1. As Yury notes, more clearly separating coroutines and generators is the
      intent of the PEP. The computer could clearly cope with them being the same
      class, but humans tended to get confused. We were still blurring that line
      too much in the initial implementation, this patch aims to fix that by
      *really* introducing a separate class for native coroutines.

    2. Missing integrations in other modules that are likely to result in
      misbehaviour in user code (such as the inspect module not accounting for
      the new ABCs) are good candidates for filing as behaviour bugs - finding
      that kind of gap in PEP implementations is one of the benefits of the beta
      period.

    3. Integrating nicely with both asyncio and Tornado is a good pragmatic
      design goal to avoid making too many asyncio specific assumptions

    @bdarnell
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    bdarnell mannequin commented Jun 10, 2015

    With the two changes I described things appear to be working, although I've only done light testing so far.

    For inspect.isgenerator(), my use case is here: https://github.com/tornadoweb/tornado/blob/2971e857104f8d02fa9107a0e13f50170eb4f30d/tornado/gen.py#L222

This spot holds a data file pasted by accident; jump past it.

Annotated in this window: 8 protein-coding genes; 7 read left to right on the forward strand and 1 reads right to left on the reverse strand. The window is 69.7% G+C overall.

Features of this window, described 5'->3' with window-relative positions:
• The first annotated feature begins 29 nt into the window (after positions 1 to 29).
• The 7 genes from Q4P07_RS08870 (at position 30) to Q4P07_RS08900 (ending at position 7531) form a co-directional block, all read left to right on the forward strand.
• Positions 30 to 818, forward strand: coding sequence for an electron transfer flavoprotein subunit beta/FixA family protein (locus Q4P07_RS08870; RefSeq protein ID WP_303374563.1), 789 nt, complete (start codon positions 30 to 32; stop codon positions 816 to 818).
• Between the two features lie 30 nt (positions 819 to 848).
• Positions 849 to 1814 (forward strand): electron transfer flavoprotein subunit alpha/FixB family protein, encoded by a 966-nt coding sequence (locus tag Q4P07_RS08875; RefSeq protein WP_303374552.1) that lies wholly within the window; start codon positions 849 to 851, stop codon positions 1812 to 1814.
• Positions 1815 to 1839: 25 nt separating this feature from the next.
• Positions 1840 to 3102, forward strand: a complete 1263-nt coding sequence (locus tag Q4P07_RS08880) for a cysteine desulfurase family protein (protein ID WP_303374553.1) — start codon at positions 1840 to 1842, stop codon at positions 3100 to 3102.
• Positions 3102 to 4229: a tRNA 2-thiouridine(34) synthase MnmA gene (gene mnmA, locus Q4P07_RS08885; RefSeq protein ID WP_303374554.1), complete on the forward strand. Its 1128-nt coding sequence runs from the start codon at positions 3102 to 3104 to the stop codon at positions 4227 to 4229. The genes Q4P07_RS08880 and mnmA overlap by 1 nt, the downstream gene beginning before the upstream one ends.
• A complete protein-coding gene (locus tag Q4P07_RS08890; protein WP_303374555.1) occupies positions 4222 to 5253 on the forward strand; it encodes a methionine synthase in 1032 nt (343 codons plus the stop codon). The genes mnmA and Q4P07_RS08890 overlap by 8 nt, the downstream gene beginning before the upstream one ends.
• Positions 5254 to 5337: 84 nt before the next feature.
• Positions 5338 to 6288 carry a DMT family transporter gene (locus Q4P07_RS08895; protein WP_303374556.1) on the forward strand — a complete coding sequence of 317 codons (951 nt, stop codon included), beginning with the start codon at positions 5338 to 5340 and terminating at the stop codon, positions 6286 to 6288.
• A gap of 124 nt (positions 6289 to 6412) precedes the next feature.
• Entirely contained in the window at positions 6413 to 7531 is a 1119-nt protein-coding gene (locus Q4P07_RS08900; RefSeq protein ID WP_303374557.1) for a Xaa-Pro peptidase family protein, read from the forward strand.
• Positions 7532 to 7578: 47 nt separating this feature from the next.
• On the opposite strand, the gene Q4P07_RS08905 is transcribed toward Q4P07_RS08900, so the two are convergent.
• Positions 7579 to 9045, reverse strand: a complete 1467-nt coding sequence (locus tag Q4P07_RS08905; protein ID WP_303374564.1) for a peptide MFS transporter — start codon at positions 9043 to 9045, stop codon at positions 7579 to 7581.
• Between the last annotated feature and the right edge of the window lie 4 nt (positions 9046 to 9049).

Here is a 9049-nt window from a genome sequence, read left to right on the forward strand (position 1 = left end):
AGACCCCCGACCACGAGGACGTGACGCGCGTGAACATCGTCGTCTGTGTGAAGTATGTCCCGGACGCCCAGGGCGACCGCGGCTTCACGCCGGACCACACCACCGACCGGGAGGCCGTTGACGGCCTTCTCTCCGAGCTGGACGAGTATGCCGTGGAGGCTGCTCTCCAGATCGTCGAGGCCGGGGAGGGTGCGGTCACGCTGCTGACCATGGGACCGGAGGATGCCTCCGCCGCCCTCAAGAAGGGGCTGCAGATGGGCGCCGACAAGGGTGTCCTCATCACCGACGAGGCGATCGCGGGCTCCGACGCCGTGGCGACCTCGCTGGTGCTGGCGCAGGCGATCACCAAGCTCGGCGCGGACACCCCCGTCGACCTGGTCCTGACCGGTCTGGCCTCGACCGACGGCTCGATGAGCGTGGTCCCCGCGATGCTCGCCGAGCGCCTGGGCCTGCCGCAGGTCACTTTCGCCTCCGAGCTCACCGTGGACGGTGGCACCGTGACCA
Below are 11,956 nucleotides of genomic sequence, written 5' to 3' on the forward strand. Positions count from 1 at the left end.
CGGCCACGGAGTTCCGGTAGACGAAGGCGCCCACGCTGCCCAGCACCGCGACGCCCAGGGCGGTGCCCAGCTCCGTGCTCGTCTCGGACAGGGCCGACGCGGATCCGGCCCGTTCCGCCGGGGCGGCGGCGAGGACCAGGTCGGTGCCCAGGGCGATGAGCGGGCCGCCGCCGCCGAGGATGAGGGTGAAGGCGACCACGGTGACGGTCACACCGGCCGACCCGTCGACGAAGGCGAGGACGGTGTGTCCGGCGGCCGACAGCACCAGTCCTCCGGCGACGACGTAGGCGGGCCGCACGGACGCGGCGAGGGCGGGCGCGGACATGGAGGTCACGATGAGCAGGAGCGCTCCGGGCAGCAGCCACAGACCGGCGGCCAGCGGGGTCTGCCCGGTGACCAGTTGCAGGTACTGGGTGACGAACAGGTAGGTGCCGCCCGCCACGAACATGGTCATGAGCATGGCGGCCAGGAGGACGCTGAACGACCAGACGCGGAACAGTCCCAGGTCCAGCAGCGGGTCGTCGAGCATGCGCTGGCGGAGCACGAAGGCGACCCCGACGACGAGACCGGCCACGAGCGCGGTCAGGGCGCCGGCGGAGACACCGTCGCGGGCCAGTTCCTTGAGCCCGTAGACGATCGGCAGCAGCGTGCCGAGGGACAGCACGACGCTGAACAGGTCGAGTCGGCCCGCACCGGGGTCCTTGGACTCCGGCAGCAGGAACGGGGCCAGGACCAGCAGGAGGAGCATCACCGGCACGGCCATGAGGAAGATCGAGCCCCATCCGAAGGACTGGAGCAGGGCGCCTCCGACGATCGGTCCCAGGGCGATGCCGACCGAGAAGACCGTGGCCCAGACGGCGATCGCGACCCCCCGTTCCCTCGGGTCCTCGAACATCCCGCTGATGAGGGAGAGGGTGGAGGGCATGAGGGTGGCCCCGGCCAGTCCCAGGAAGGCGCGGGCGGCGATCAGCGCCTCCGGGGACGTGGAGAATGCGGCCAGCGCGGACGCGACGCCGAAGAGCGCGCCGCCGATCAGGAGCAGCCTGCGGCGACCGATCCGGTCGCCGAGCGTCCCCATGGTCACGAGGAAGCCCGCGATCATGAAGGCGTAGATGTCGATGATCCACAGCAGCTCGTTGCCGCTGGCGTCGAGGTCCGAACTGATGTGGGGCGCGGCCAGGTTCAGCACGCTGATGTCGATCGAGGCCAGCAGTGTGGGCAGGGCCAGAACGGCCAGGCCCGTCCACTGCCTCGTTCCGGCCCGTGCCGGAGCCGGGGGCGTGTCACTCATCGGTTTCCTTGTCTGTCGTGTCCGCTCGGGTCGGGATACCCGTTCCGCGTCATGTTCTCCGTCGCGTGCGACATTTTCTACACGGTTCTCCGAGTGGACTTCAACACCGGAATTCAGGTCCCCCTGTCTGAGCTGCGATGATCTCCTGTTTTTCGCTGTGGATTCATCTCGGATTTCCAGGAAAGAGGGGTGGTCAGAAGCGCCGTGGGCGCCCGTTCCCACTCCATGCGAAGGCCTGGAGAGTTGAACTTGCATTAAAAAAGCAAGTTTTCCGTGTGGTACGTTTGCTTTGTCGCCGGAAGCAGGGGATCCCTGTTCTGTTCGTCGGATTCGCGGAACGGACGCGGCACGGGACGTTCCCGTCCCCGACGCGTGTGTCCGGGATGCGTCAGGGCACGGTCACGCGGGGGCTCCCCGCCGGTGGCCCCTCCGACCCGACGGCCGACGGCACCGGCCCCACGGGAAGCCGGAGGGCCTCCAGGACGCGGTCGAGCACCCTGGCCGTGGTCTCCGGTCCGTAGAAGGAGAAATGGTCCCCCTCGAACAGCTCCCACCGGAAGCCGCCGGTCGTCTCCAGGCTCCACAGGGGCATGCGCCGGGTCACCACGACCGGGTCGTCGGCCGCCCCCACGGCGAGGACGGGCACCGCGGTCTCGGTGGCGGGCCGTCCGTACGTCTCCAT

I currently do isinstance(x, types.GeneratorType), which will fail if x is actually a GeneratorWrapper. I can change this to use collections.abc.Generator when it exists, but then I'd have to have some conditional logic to switch between collections.abc and types depending on what version I'm running on. It would be nice if that were encapsulated in inspect.isgenerator().

    More generally, the inconsistency between isgenerator() and iscoroutine() is kind of odd. I would expect that either all inspect functions or none of them would use a suitable ABC if one exists.

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    1st1 commented Jun 10, 2015

    With the two changes I described things appear to be working, although I've only done light testing so far.